Nighy, made famous through his 2003 role as Billy Mack in Love Actually, specializes in ironic characters with a self-satisfied eccentricity, and whatever words are coming out of his mouth, his ironic gaze suggests he’s really thinking about something more complex and interesting. In Somewhere…, he plays Alan, a dapper, emotionally remote, widowed Merseyside tailor, trying to mend fences with his family.
We first see Alan standing on a remote beach surrounded by life-size metal statues, trying to make conversation with a silent man in an ice-cream truck. He then takes a phone call from his son, Peter (Sam Riley) who’s going to meet him for a road trip. Alan, we learn, is on a long, apparently fruitless quest to find Sam’s older brother, Michael, who left many years before amidst a heated game of Scrabble. Now Alan’s heading to a coroner’s office in a distant town to look at a corpse, which might be what remains of his son.
Depressing as that subject should be, first-time feature director Carl Hunter employs a storybook style, suggestive of Wes Anderson or Aki Kaurismaki. Driving scenes use obvious back projection. He uses bits of animation, black-and-white flashbacks, and dictionary definitions of words appearing against old-fashioned wallpaper. The awfulness of a parent losing a child is kept at a distance through a lattice screen of visual and verbal artifice.
The title could as easily be “The Scrabble Movie,” like The Lego Movie or The Emoji Movie. In spite of the devastating family rift, Alan continues to play Scrabble compulsively, on his phone or a computer. He’s a font of information on Scrabble-friendly words like “qi” (Chinese for life force) or “zo” (a cross between a yak and a cow.). The writer here is the veteran Frank Cottrell Boyce, well-known for his work with Michael Winterbottom (Welcome to Sarajevo, 24 Hour Party People) and Danny Boyle (Millions) and he plays with words, misunderstandings, and non sequiturs in a way that feel like Harold Pinter-Lite. Throughout, there’s an implicit parallel between Alan’s fascination with both words and clothing, recalling Jonathan Swift’s axiom, “Proper words in proper places make the true definition of style.”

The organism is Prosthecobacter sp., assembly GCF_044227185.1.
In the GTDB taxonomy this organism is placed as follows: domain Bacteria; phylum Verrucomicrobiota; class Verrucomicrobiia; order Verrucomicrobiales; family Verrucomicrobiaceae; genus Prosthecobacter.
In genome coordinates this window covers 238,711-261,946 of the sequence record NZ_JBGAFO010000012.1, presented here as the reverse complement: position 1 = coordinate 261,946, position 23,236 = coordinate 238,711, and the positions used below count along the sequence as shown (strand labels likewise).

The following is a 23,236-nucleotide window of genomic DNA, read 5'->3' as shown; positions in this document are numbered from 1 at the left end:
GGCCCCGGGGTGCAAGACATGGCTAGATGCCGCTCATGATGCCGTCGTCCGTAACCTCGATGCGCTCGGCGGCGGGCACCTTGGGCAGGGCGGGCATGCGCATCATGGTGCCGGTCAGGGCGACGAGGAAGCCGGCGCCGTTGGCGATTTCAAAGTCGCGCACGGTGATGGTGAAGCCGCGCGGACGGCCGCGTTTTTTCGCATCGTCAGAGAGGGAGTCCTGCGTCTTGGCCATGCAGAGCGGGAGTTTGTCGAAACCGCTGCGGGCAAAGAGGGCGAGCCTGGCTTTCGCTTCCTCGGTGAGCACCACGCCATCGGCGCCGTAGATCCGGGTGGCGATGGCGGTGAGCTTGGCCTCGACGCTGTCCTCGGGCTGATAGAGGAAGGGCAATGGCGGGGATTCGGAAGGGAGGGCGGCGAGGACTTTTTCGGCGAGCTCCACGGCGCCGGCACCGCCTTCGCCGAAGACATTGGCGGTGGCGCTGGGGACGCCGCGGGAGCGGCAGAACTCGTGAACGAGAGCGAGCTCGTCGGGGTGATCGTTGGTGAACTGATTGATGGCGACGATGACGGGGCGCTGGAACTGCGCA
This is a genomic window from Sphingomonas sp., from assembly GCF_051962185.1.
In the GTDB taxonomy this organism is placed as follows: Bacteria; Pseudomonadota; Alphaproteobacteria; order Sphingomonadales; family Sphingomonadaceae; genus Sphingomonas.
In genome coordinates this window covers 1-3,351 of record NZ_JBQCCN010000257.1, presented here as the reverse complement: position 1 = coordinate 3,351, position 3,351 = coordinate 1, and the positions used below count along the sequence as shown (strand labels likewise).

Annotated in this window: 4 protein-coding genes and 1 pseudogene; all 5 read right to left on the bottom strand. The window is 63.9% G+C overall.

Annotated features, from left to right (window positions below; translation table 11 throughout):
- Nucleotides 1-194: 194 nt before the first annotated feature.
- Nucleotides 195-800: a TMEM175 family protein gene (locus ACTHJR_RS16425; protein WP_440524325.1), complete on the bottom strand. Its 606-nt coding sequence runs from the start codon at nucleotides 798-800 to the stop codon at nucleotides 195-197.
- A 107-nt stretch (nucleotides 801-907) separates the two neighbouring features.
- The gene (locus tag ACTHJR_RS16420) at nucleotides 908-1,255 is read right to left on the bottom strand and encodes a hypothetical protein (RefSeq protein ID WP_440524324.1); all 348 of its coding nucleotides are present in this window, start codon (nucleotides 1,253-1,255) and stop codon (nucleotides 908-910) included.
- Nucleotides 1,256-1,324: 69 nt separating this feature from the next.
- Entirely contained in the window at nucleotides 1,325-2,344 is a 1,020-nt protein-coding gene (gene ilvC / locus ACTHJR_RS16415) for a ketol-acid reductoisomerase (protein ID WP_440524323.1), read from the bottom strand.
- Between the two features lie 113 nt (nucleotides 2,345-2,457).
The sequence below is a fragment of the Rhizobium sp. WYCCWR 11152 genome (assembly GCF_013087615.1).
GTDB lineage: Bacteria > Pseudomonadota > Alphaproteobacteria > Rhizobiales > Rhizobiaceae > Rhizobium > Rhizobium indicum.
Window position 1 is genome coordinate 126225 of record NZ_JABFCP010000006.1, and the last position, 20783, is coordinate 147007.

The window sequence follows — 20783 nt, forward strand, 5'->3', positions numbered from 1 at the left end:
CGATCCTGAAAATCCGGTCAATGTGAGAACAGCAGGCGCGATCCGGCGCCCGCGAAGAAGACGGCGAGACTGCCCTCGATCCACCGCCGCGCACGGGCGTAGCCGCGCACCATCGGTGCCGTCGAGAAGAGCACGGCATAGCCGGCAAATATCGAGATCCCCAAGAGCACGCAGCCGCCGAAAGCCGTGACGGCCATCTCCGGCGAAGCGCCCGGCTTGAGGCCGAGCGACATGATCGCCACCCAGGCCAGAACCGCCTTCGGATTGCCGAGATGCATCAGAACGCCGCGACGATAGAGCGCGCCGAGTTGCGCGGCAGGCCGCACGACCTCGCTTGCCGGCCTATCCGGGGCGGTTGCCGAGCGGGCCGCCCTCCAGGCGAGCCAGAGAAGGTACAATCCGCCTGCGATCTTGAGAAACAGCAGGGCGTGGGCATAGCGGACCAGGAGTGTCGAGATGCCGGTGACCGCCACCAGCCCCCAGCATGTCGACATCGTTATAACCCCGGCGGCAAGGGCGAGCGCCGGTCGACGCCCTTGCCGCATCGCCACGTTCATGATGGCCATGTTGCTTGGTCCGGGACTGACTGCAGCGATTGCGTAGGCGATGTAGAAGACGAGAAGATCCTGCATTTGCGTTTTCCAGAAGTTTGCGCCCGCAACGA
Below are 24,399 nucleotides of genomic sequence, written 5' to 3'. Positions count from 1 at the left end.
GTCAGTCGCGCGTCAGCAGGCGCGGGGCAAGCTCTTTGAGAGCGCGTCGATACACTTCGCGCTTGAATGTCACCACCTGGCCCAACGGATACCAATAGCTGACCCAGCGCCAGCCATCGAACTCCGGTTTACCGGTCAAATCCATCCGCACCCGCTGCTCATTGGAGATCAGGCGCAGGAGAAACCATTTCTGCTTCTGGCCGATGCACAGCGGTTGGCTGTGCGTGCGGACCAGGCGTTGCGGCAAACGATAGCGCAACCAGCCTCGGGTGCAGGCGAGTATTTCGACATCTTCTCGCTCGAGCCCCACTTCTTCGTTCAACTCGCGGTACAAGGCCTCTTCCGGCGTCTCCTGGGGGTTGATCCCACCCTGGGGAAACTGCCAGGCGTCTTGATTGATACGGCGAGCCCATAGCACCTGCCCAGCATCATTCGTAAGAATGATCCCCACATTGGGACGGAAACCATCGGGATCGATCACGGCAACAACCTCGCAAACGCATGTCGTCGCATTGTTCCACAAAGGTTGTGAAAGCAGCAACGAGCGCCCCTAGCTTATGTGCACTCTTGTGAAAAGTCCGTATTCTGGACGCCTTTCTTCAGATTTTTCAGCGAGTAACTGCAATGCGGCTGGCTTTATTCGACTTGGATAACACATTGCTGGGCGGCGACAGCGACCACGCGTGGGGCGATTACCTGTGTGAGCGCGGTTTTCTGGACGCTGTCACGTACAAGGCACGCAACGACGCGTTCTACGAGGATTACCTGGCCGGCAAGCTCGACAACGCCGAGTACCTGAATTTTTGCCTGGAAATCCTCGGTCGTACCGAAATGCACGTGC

Though Alan is adept at finding the right words to put into boxes, he’s not good at expressing his feelings. At the shabby inn where Alan and Peter stay the night, they meet another couple, Margaret and Arthur (Jenny Agutter and Tim McInnerny), who have also travelled to see if the corpse is their son. On the evening before the coroner’s visit, Alan manages to hustle Arthur at Scrabble for a couple of hundred quid.
For Peter, the morgue visit contributes to a lifetime of evidence of his father’s missing empathy gene. Shortly after, Alan, recognizing his shortcomings, decides to move in with Peter and his family in their tiny home. Peter stews but his wife, Sue (Alice Lowe) — who intuits that Peter needs this fatherly bond — warmly welcomes Alan into their small house. Soon, Alan installs himself on the lower bunkbed of the withdrawn teenaged son, Jack (Louis Healy), gets Jack playing online Scrabble, and teaches the kid how to dress like a gentleman to attract classmate Rachel (Ella-Grace Gregoire).
The movie’s title comes from the rule governing the proper use of suit buttons: The top button, sometimes; the middle button, always; the bottom button, never. You could apply the same adverbs of the title to the film: Sometimes, the script is very funny; always, it tries too hard to please; and it never lets you forget that it has been calculated down to a smirk and a teardrop.
Sometimes Always Never. Directed by Carl Hunter. Written by Frank Cottrell Boyce. Starring Bill Nighy, Sam Riley, Alice Lowe, Louis Healy, Jenny Agutter and Tim McInnerny. Opens October 4 in Toronto (Carlton Cinema), Ottawa, Edmonton, and Calgary; opens October 11 in Victoria, Saskatoon, and Regina; with more cities to be confirmed in the coming weeks.